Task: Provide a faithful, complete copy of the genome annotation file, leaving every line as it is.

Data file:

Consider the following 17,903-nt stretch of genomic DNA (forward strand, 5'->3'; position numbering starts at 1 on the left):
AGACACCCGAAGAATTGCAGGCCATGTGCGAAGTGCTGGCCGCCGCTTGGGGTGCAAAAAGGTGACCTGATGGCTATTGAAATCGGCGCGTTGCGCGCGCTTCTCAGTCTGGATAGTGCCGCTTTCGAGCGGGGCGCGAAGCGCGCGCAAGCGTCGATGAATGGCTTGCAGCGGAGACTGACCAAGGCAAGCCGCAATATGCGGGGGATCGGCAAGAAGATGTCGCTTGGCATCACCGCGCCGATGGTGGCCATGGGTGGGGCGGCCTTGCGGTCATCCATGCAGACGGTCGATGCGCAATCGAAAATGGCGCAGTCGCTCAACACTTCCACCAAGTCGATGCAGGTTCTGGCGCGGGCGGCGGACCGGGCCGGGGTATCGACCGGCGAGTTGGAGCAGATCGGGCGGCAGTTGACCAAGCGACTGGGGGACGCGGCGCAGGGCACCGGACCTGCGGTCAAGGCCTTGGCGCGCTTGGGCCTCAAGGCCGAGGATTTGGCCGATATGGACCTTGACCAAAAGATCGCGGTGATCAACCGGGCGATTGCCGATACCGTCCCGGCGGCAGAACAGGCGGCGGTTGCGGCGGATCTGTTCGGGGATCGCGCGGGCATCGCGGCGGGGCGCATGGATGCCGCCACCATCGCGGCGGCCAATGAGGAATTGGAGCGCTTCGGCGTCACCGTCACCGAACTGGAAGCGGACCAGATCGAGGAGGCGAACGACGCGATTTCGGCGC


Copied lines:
Consider the following 17,903-nt stretch of genomic DNA (forward strand, 5'->3'; position numbering starts at 1 on the left):
AGACACCCGAAGAATTGCAGGCCATGTGCGAAGTGCTGGCCGCCGCTTGGGGTGCAAAAAGGTGACCTGATGGCTATTGAAATCGGCGCGTTGCGCGCGCTTCTCAGTCTGGATAGTGCCGCTTTCGAGCGGGGCGCGAAGCGCGCGCAAGCGTCGATGAATGGCTTGCAGCGGAGACTGACCAAGGCAAGCCGCAATATGCGGGGGATCGGCAAGAAGATGTCGCTTGGCATCACCGCGCCGATGGTGGCCATGGGTGGGGCGGCCTTGCGGTCATCCATGCAGACGGTCGATGCGCAATCGAAAATGGCGCAGTCGCTCAACACTTCCACCAAGTCGATGCAGGTTCTGGCGCGGGCGGCGGACCGGGCCGGGGTATCGACCGGCGAGTTGGAGCAGATCGGGCGGCAGTTGACCAAGCGACTGGGGGACGCGGCGCAGGGCACCGGACCTGCGGTCAAGGCCTTGGCGCGCTTGGGCCTCAAGGCCGAGGATTTGGCCGATATGGACCTTGACCAAAAGATCGCGGTGATCAACCGGGCGATTGCCGATACCGTCCCGGCGGCAGAACAGGCGGCGGTTGCGGCGGATCTGTTCGGGGATCGCGCGGGCATCGCGGCGGGGCGCATGGATGCCGCCACCATCGCGGCGGCCAATGAGGAATTGGAGCGCTTCGGCGTCACCGTCACCGAACTGGAAGCGGACCAGATCGAGGAGGCGAACGACGCGATTTCGGCGC